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Opposite of Invisible Unknown Binding – 2008

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Product Details

  • Unknown Binding: 151 pages
  • Publisher: Wendy Lamb Books (2008)
  • ASIN: B002PNE3QC
  • Average Customer Review: 4.2 out of 5 stars  See all reviews (13 customer reviews)

More About the Author

Embarrassing fact: One of my earliest memories involves a five-year-old me overhearing a teacher at my school telling another teacher, "Lizzy sometimes talks to herself, but I'm not worried about it."

In the spirit of overcoming the embarrassing nature of that statement, let me here embrace talking to myself. I'll try to ask myself questions that you, as a visitor to my author page(Thanks for stopping by!) might like to know.

So, Liz. Where'd you grow up?

You know that! You were there.

Ahem?

Okay. Last joke about talking to myself. I grew up in Paoli, a suburb of Philadelphia on what's called the Main Line. A book that I think is set on the Main Line is THE LOVELY BONES by Alice Sebold. It's also set in heaven. You should read it if you're very brave.

So you live in PA?

No, now I live in Seattle. But I go home when I can to see friends and family. And to eat cheesesteaks.


Hey, aren't your books set in Seattle, too?

Yes, they are! Convenient, that. THE OPPOSITE OF INVISIBLE is set in the neighborhood where I lived for five years, Fremont. MY NOT-SO-STILL LIFE is set in Ballard, one 'hood over.

Have you always wanted to be a writer?

I can honestly say I have. I didn't always think it was possible as a career, but I've always loved writing. It was the part of me that was nurtured all through school. I was never sure if this story was true, but my kindergarten/first grade teacher predicted that one day she'd see my book at the library. Now I have proof, a letter from that teacher. My mom found it in a closet!

So what other jobs have you had?

Café girl, bookseller at the fabulous All for Kids Books & Music, editorial intern at Highlights for Children, Montessori school assistant (the longest-running part of my grown-up jobs), other school jobs, freelance writer for some fun web sites and magazines, product copy and marketing writer at a daily deals shopping site.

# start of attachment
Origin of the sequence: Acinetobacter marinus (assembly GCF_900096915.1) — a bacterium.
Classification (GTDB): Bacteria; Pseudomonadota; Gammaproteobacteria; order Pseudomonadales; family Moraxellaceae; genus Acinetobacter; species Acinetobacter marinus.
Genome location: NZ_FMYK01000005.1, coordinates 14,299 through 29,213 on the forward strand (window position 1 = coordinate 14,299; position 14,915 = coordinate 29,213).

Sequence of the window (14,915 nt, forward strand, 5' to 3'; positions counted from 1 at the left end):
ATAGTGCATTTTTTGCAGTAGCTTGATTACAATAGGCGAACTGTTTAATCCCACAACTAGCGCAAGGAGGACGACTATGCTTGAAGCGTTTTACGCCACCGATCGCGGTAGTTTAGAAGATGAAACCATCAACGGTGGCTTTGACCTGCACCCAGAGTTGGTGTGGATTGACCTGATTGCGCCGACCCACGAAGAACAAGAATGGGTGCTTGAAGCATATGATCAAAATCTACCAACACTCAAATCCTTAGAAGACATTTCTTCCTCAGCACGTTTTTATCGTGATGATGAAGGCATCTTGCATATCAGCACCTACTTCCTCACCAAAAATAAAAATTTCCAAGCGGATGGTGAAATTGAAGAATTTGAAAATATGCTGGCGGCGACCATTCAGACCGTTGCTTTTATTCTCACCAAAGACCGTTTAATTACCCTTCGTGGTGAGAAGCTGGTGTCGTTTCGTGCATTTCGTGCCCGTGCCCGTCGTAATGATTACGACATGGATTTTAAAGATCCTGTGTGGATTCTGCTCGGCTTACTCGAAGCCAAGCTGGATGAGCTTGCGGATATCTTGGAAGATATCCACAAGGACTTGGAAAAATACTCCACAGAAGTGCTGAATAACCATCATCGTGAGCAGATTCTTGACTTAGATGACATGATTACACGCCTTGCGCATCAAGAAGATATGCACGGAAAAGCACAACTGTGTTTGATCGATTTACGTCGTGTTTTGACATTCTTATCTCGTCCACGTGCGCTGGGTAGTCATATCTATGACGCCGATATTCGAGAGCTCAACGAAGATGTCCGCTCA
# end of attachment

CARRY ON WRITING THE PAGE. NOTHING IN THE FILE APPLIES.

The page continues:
Why do you want to write for teenagers?

I just think that my inner voice is perpetually fifteen years old. I think like a fifteen year old, who's lived for twenty-nine years, if that makes any kind of sense. I write the kind of books I like to read. I'm just drawn to the themes of growing up, too. I do think people come of age more than once, so it wouldn't shock me if I sometime wrote a book about an older girl, but even if my character is in her thirties, a lot of the themes will stay the same.

Customer Reviews

Most Helpful Customer Reviews

9 of 9 people found the following review helpful By Little Willow on January 9, 2008
Format: Hardcover
"Some girls have journals. I talk to my poster."

So begins The Opposite of Invisible, an absolute gem of a story.

Alice and Jewel have been best friends since the age of three. They have never had any romantic feelings for one another, always acting more like sister and brother without the sibling rivalry. They are more comfortable with each other than with anyone else in the whole world. Alice feels like she's invisible to everyone except Jewel, and though he's also under the radar at school, she considers Jewel to be "the opposite of invisible" to her.